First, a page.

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In his note A Note of Shimura’s Paper “Discontinuous Groups and Abelian Varieties” Mumford constructs a Hodge type Shimura variety (a family of polarised abelian fourfolds with level structures) that is not of PEL type. He makes the necessary group from a quaternion algebra over a totally real field which is engineered to admit a symplectic representation which is absolutely irreducible (so the resulting abelian varieties cannot admit extra endomorphisms).

More specifically, let K/\mathbb{Q} be a cubic totally real field. We wish to carefully choose a quaternion algebra D/K such that H:= D^{N=1} admits a symplectic representation.

The trick is to note that corestriction on Brauer groups associates to D/K a quaternion algebra Cor(D)/\mathbb{Q}, equipped with a natural map Nm:D \rightarrow Cor(D). In particular, if we can arrange for Cor(D) to be split, we will certainly get a natural (8-dimensional) representation of D^*. By then imposing some conditions at infinity we can produce a symplectic structure on this representation, realising the resulting Shimura variety as one of Hodge type.

These conditions can be realised: just take D to be ramified at any even number of places above each place of \mathbb{Q}, and at two of the three places at infinity.

Then H(\mathbb{R}) = SU(2) \times SU(2) \times SL_2(\mathbb{R}), and unravelling the construction one sees that the map Nm: H(\mathbb{R}) \rightarrow SL_8(\mathbb{R}) factors SU(2) \times SU(2) \times SL(2) \rightarrow SO(4) \times SL(2) \rightarrow SL(8) where the first map is the standard degree 2 isogeny SU(2) \times SU(2) \rightarrow SO(4) and the second is given by the natural action on \mathbb{R}^4 \otimes \mathbb{R}^2, and visibly preserves the natural symplectic pairing coming from the product of orthogonal and symplectic pairings on these two spaces. Symplectic structures descend, giving the required map

H \rightarrow Sp_8  over \mathbb{Q}.

One extends this game to a Hodge type Shimura datum by taking 

G=Nm(D^*) \subset GL_{8,\mathbb{Q}}, which is an extension of the image of H by \mathbb{G}_m landing in GSp_8.

One takes the Hodge structure h to be the composite of Nm with the map taking a+ib \in \mathbb{S} to 1 on the GU(2)\times GU(2) factor of D^*_\mathbb{R} and the standard 2-dimensional embedding into the GL_2(\mathbb{R}) factor. It is obvious this extends to give the Siegel Shimura datum on GSp_8, so we have a Shimura datum of Hodge type, as required.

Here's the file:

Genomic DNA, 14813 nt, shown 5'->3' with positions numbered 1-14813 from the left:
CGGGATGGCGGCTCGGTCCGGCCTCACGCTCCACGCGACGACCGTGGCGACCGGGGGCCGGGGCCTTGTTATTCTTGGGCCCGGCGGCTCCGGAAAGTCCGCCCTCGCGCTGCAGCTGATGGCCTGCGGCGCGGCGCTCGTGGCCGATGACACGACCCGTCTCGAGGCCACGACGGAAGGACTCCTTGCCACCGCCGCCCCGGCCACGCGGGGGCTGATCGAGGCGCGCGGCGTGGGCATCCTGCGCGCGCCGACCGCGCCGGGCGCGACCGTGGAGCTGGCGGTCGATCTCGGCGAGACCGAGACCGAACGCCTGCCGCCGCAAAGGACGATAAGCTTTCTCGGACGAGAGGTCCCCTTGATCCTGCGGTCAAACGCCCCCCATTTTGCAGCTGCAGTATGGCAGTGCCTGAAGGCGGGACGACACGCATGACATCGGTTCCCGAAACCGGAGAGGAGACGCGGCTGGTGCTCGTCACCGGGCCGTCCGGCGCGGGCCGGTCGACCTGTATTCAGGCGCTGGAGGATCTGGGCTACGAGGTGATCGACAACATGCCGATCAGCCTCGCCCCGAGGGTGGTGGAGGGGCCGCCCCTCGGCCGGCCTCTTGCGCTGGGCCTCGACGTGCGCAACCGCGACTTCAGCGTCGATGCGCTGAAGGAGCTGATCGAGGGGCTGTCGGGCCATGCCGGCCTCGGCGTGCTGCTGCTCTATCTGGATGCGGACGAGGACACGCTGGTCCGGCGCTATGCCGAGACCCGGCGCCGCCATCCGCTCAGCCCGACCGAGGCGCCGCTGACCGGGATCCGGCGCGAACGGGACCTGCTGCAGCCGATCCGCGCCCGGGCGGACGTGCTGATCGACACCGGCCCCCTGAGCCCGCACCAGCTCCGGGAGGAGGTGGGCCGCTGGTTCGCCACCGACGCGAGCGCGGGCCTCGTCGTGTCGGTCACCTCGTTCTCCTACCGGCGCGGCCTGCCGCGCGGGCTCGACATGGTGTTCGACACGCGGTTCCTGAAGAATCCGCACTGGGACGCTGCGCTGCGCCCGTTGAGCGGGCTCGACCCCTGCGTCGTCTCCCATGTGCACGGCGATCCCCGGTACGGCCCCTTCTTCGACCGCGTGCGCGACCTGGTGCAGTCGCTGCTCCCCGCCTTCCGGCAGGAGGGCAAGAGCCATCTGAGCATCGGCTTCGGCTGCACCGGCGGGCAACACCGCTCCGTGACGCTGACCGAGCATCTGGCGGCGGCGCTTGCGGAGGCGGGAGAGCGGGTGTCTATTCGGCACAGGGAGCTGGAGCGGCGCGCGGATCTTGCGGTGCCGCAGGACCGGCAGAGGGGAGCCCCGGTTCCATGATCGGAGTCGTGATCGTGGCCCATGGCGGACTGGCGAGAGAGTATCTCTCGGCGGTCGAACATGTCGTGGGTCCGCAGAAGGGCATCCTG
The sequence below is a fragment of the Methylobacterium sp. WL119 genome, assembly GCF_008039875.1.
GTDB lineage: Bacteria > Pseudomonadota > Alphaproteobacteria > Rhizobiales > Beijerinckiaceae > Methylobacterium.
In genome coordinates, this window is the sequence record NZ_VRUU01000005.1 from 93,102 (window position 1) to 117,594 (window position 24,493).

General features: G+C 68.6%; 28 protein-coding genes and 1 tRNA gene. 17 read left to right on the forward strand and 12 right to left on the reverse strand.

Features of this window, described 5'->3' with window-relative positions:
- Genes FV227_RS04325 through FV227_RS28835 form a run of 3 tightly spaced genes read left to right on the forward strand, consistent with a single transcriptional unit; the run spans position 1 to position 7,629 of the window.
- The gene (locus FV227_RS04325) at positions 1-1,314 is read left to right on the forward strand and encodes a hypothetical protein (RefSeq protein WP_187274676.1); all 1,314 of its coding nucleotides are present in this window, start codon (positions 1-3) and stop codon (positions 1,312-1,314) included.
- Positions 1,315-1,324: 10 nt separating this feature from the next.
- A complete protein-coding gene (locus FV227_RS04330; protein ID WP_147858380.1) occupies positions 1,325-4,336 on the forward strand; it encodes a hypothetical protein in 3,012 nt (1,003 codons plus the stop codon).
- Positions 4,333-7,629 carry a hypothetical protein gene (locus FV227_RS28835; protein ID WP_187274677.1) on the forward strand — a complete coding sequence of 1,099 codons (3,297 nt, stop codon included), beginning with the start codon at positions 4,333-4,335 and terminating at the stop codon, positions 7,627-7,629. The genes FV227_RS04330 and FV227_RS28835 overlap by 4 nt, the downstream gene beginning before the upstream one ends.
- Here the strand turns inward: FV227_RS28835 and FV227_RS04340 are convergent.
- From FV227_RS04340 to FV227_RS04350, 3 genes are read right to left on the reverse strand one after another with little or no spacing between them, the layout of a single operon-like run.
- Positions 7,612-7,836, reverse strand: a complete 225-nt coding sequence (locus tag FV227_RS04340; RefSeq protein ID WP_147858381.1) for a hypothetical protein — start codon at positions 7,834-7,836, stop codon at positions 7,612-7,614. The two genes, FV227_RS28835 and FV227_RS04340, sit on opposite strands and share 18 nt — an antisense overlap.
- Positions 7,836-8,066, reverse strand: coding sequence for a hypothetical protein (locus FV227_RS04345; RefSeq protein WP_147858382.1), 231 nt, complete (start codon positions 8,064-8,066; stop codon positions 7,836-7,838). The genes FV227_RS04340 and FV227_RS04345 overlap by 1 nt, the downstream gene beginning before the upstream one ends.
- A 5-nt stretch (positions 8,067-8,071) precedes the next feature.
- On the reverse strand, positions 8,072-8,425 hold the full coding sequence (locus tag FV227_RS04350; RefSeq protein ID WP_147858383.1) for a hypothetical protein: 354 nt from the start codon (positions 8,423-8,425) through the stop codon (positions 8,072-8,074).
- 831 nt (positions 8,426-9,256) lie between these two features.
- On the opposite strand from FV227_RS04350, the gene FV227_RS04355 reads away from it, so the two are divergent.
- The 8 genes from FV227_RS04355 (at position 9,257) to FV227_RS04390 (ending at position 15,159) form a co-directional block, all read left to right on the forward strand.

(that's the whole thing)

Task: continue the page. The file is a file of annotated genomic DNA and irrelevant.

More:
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In this short post I want to note Deligne’s classic result on vector bundles with flat connections (let’s call them “differential equations”: terminology justified by the `cyclic vector theorem”) and give a stupid example illustrating the basic shape of things. I should thank Ananth Shankar for helping unconfuse me faster than I could unconfuse myself.

 

Let X be a smooth algebraic variety over \mathbb{C}. A vector bundle on X is a locally free coherent (Zariski) sheaf \mathcal{F}, and a connection is an additive map of sheaves

\nabla: \mathcal{F} \rightarrow \mathcal{F} \otimes_{\mathcal{O}_X} \Omega^1_{X/\mathbb{C}} 

satisfying the Leibniz law. There is the usual notion of flatness of a connection. A morphism between two such objects is an \mathcal{O}_X-linear map between the underlying sheaves making the obvious square commute.

 

One can also make the exactly parallel construction over the complex manifold X^{an}. Given an algebraic differential equation, we can analytify it and obtain an analytic differential equation: (-)^{an}: DE(X) \rightarrow DE(X^{an}).

Deligne’s result gives a functor in the other direction (let’s call it RH for “Riemann-Hilbert”)

RH: DE(X^{an}) \rightarrow DE(X).

Theorem (Deligne): The functor RH (exists and) is fully faithful, and the essential image RSDE(X) is characterised by taking a good compactification of X and restricting to those differential equations with regular singularities at the boundary.

This is a little counterintuitive at first. One imagines there being “more” objects in DE(X^{an}) than in DE(X) because one can write down more connections, but actually the extra freedom causes more stuff to become isomorphic, resulting in a “smaller” analytic category. Of course, one has \mathcal{F} \cong RH(\mathcal{F})^{an} but not (unless X is proper) an identification in the other direction.

 

Let’s see what happens in a stupid example. Let X=\mathbb{A}^1 and \mathcal{F} the trivial line bundle. Let’s take our favourite non-vanishing algebraic section v, and observe that any connection is automatically flat and determined by \nabla(v)

(since any other section can be written as f(t)v which by Leibniz is given by

\nabla(f(t)v) = v f'(t) \otimes dt + f(t) \nabla(v)).

If g(t) \in \mathbb{C}[t] let us denote by \nabla_g the connection taking v \mapsto g(t) v \otimes dt.

 

Let’s suppose we have a map \alpha: \nabla_g \rightarrow \nabla_h between two such differential equations. Let \alpha(v) = u(t) v, and the compatibility of \alpha with the connections gives the relation

u'(t) + u(t)h(t) = u(t)g(t).

In other words, u must satisfy a first order differential equation, and in fact we see that up to a constant factor

u(t) = e^{\int (g(t)-h(t))dt}

which is never algebraic unless g(t)-h(t)=0.

 

The upshot is that in the algebraic category each \nabla_g gives a distinct differential equation, while in the analytic category one can use the above recipe to construct isomorphisms between each of the \nabla_g and in particular they are all equal to \nabla_0, which is the unique algebraic connection with regular singularities at \infty.